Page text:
“Those types of abuses were going on in the company. They were treating it as if it was their own mom and pop business.”

Two senior persons were asked to resign as a result, he said. One was in charge of the accounts but “really didn’t know what he was doing”.

“The other was carrying out other businesses at the BLDC,” he said. “You could never find them. You could never find anyone you needed down there.”

He said: “We were paying over $200,000 to two persons and not getting $10,000 worth of work.”

The CEO was put on probation, he informed the PAC.

The review took longer than expected, Mr Saunders told the PAC, partly because of the CEO’s absences.

But the PAC then honed into a decision made by the board that should the work go beyond March 2010, that consultants would be brought in.

And Mr Lister questioned why they continued to do paid work after that date, according to evidence dug up by the Auditor General.

Mr Saunders said that the work had been completed in April but the Minister had continued to ask them to do additional work.

“The CEO was off quite a bit of time. There was no CFO, there was no facilities person there. There wasn’t an office manager there,” he explained.

Asked by PAC Chairman Bob Richards whether he did not think it unusual that the directives from the Minister were not given in writing, and that he had been micromanaging the company, Mr Saunders said that he did not think the Minister had been micromanaging given the state of the company.

“The main titular heads of the company were not there,” he said.

“We were implementing the findings and to just give a report and have someone else implement it wouldn’t have been effective and it would have been more costly.”

But asked if any attempt had been made to replace the personnel, he said that they had been told that there was to be no hiring.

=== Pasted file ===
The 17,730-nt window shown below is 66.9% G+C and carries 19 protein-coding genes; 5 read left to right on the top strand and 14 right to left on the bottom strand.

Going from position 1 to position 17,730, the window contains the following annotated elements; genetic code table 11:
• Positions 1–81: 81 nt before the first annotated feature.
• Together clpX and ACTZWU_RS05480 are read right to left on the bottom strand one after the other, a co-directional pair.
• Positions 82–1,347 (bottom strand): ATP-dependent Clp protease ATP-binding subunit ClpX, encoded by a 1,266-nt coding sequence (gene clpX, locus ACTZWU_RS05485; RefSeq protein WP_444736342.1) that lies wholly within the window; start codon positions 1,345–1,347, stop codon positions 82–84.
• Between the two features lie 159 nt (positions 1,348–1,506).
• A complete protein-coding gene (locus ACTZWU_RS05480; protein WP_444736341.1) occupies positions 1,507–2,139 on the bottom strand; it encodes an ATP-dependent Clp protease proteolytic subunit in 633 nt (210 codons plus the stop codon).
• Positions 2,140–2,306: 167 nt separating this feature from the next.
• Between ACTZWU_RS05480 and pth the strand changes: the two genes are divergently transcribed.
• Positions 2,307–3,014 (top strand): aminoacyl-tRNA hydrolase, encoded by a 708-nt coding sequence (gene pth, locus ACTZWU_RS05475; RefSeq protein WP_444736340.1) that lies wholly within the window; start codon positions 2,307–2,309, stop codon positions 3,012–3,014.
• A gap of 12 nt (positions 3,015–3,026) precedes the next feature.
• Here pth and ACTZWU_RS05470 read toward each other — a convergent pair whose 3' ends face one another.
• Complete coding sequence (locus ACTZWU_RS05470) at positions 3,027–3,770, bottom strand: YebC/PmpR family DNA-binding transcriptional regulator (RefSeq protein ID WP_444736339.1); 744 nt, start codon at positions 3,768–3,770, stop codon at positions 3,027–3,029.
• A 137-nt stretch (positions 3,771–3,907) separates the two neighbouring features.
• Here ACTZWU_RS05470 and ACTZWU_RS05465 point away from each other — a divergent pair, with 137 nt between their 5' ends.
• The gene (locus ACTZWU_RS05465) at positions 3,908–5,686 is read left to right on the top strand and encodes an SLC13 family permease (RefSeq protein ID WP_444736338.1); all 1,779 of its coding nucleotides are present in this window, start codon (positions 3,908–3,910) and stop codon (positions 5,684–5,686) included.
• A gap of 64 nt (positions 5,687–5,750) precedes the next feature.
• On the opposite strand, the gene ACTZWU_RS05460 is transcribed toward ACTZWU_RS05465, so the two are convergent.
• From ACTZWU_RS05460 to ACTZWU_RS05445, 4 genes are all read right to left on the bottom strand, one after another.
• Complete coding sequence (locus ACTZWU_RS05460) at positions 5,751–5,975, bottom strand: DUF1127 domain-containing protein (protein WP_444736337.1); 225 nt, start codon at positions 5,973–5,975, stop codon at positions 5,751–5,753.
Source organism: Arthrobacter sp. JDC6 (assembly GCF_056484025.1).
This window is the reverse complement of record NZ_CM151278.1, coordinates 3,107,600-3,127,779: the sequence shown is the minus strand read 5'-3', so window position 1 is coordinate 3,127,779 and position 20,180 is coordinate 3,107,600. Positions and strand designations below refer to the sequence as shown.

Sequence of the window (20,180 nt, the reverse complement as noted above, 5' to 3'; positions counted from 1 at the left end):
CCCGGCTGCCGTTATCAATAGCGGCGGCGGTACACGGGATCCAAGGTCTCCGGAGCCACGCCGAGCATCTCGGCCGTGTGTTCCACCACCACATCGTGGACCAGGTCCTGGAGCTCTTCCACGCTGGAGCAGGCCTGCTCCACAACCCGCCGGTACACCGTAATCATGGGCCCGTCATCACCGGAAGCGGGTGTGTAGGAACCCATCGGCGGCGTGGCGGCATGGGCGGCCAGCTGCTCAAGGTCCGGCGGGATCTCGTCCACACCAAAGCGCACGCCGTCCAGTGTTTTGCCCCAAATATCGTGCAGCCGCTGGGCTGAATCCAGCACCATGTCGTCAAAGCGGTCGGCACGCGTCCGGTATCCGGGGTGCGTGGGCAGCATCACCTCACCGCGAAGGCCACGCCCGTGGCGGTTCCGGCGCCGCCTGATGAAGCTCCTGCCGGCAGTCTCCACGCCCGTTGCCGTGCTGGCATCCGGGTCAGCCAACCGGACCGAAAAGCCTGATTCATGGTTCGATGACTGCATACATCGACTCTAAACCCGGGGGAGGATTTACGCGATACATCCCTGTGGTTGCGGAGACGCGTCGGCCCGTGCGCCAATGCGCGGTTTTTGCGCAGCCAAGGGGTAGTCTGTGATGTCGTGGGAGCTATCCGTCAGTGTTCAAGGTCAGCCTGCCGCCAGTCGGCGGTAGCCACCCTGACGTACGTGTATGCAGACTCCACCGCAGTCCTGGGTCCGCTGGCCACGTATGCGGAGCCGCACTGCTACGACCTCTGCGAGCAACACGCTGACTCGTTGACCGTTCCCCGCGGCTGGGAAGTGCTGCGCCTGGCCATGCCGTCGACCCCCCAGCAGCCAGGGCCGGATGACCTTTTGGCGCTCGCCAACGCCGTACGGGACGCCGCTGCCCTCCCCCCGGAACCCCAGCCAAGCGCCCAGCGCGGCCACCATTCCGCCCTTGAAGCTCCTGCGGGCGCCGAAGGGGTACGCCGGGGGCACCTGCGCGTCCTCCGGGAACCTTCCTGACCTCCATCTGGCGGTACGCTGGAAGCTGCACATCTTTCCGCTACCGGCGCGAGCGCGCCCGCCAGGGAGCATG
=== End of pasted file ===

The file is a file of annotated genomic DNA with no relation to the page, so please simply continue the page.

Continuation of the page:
Mr Saunders said he did not consider that taking on a paid consultancy while directors of the company was a conflict of interest, because the company bylaws allowed it.

Mr Richards said that the Companies Act, 1981, required that interests in material contracts must be disclosed by directors of a company.

“It’s not something that you can just opt out of,” he said.

“You did have a contract with BLDC, but you were also chairman. That’s where the conflict comes in.”

Mr Saunders responded by saying that he had sought legal opinion on the matter which had indicated that the law had not been contravened.

Mr Richards noted that the Auditor General had received a different legal opinion.

“You were wearing two hats. You were wearing your own hat and you were wearing the hat as Chairman of this company,” Mr Richards said.

Pastor Bean supported much of Mr Saunders’ testimony when he addressed the PAC.

Asked if he knew that the Finance Minister, the second major shareholder, Premier Paula Cox, had not been made aware of the consultancy arrangements.

But he said that the Works Minister had told him that he had been advising the Finance Minister. He disagreed that he should repay the consultancy money because he did not believe he had done anything wrong.

And Pastor Bean ended his appearance by saying that the whole affair had been “politicised”.

“When her (the Auditor General’s) opinion starts to override bylaws I think that she needs to be brought checks and balances.”

About 30 people packed the gallery of the Senate Chamber where the hearing was held — representing what PAC Chairman Bob Richards said was an unprecedented level of public interest in the work of his committee.

PAC member, and former BLDC board member, Walter Lister was absent from the proceedings, having recused himself.

Mr Richards told The Royal Gazette following yesterday’s proceedings that it was clear to him that Mr Saunders and Pastor Bean did not understand the meaning of conflict of interest.

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Published Apr 27, 2012 at 8:35 am (Updated Apr 27, 2012 at 8:34 am)

Public Accounts Committee told of BLDC ‘disarray’